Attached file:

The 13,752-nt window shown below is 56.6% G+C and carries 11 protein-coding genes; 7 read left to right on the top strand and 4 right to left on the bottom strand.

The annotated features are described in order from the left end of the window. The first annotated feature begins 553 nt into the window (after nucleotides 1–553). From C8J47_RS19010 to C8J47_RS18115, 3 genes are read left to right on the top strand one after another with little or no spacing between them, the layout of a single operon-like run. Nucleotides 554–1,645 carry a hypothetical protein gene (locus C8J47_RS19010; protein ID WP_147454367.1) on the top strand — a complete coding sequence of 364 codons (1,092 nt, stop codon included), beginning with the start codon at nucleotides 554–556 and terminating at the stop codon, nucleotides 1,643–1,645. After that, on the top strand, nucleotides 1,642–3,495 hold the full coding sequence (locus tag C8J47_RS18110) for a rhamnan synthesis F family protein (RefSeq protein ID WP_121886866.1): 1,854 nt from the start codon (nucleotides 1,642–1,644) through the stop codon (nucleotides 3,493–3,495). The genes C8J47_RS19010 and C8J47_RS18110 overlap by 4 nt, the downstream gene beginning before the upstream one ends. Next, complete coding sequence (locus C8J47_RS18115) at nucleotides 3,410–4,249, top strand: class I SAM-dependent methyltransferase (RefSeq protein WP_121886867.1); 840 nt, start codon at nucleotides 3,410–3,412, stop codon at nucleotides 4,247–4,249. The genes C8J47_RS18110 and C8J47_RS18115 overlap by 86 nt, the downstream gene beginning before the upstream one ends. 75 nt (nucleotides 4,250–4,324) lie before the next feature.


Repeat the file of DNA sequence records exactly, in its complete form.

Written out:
The 13,752-nt window shown below is 56.6% G+C and carries 11 protein-coding genes; 7 read left to right on the top strand and 4 right to left on the bottom strand.

The annotated features are described in order from the left end of the window. The first annotated feature begins 553 nt into the window (after nucleotides 1–553). From C8J47_RS19010 to C8J47_RS18115, 3 genes are read left to right on the top strand one after another with little or no spacing between them, the layout of a single operon-like run. Nucleotides 554–1,645 carry a hypothetical protein gene (locus C8J47_RS19010; protein ID WP_147454367.1) on the top strand — a complete coding sequence of 364 codons (1,092 nt, stop codon included), beginning with the start codon at nucleotides 554–556 and terminating at the stop codon, nucleotides 1,643–1,645. After that, on the top strand, nucleotides 1,642–3,495 hold the full coding sequence (locus tag C8J47_RS18110) for a rhamnan synthesis F family protein (RefSeq protein ID WP_121886866.1): 1,854 nt from the start codon (nucleotides 1,642–1,644) through the stop codon (nucleotides 3,493–3,495). The genes C8J47_RS19010 and C8J47_RS18110 overlap by 4 nt, the downstream gene beginning before the upstream one ends. Next, complete coding sequence (locus C8J47_RS18115) at nucleotides 3,410–4,249, top strand: class I SAM-dependent methyltransferase (RefSeq protein WP_121886867.1); 840 nt, start codon at nucleotides 3,410–3,412, stop codon at nucleotides 4,247–4,249. The genes C8J47_RS18110 and C8J47_RS18115 overlap by 86 nt, the downstream gene beginning before the upstream one ends. 75 nt (nucleotides 4,250–4,324) lie before the next feature.